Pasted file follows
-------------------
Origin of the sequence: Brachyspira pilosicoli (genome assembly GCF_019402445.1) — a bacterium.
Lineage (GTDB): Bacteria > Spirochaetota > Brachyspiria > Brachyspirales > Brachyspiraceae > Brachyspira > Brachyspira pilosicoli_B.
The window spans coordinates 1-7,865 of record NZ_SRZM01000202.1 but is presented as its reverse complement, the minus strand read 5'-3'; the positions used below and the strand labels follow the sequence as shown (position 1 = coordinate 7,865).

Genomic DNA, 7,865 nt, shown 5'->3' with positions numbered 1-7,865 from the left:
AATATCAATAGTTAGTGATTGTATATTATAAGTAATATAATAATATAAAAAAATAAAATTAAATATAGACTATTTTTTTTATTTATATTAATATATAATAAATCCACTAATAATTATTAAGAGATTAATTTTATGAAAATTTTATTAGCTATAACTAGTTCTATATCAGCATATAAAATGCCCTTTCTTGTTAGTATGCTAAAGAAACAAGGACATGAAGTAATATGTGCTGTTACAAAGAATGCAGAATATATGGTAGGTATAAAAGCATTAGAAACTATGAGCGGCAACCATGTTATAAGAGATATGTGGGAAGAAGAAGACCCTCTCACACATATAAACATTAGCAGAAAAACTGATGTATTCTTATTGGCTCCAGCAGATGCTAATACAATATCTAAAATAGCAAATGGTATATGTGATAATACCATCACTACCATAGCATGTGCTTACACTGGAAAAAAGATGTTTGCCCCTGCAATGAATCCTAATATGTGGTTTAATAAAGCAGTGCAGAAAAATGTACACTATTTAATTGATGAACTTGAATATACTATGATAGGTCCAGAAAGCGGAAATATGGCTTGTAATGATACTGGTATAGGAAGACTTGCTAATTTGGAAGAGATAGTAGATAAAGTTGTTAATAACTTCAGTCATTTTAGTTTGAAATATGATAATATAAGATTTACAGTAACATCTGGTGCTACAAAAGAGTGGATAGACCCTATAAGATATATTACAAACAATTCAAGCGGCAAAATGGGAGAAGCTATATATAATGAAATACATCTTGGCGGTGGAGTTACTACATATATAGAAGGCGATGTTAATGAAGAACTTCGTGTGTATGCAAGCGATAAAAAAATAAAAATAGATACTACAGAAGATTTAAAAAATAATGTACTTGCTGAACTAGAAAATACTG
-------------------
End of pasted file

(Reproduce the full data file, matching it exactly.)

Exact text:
Origin of the sequence: Brachyspira pilosicoli (genome assembly GCF_019402445.1) — a bacterium.
Lineage (GTDB): Bacteria > Spirochaetota > Brachyspiria > Brachyspirales > Brachyspiraceae > Brachyspira > Brachyspira pilosicoli_B.
The window spans coordinates 1-7,865 of record NZ_SRZM01000202.1 but is presented as its reverse complement, the minus strand read 5'-3'; the positions used below and the strand labels follow the sequence as shown (position 1 = coordinate 7,865).

Genomic DNA, 7,865 nt, shown 5'->3' with positions numbered 1-7,865 from the left:
AATATCAATAGTTAGTGATTGTATATTATAAGTAATATAATAATATAAAAAAATAAAATTAAATATAGACTATTTTTTTTATTTATATTAATATATAATAAATCCACTAATAATTATTAAGAGATTAATTTTATGAAAATTTTATTAGCTATAACTAGTTCTATATCAGCATATAAAATGCCCTTTCTTGTTAGTATGCTAAAGAAACAAGGACATGAAGTAATATGTGCTGTTACAAAGAATGCAGAATATATGGTAGGTATAAAAGCATTAGAAACTATGAGCGGCAACCATGTTATAAGAGATATGTGGGAAGAAGAAGACCCTCTCACACATATAAACATTAGCAGAAAAACTGATGTATTCTTATTGGCTCCAGCAGATGCTAATACAATATCTAAAATAGCAAATGGTATATGTGATAATACCATCACTACCATAGCATGTGCTTACACTGGAAAAAAGATGTTTGCCCCTGCAATGAATCCTAATATGTGGTTTAATAAAGCAGTGCAGAAAAATGTACACTATTTAATTGATGAACTTGAATATACTATGATAGGTCCAGAAAGCGGAAATATGGCTTGTAATGATACTGGTATAGGAAGACTTGCTAATTTGGAAGAGATAGTAGATAAAGTTGTTAATAACTTCAGTCATTTTAGTTTGAAATATGATAATATAAGATTTACAGTAACATCTGGTGCTACAAAAGAGTGGATAGACCCTATAAGATATATTACAAACAATTCAAGCGGCAAAATGGGAGAAGCTATATATAATGAAATACATCTTGGCGGTGGAGTTACTACATATATAGAAGGCGATGTTAATGAAGAACTTCGTGTGTATGCAAGCGATAAAAAAATAAAAATAGATACTACAGAAGATTTAAAAAATAATGTACTTGCTGAACTAGAAAATACTG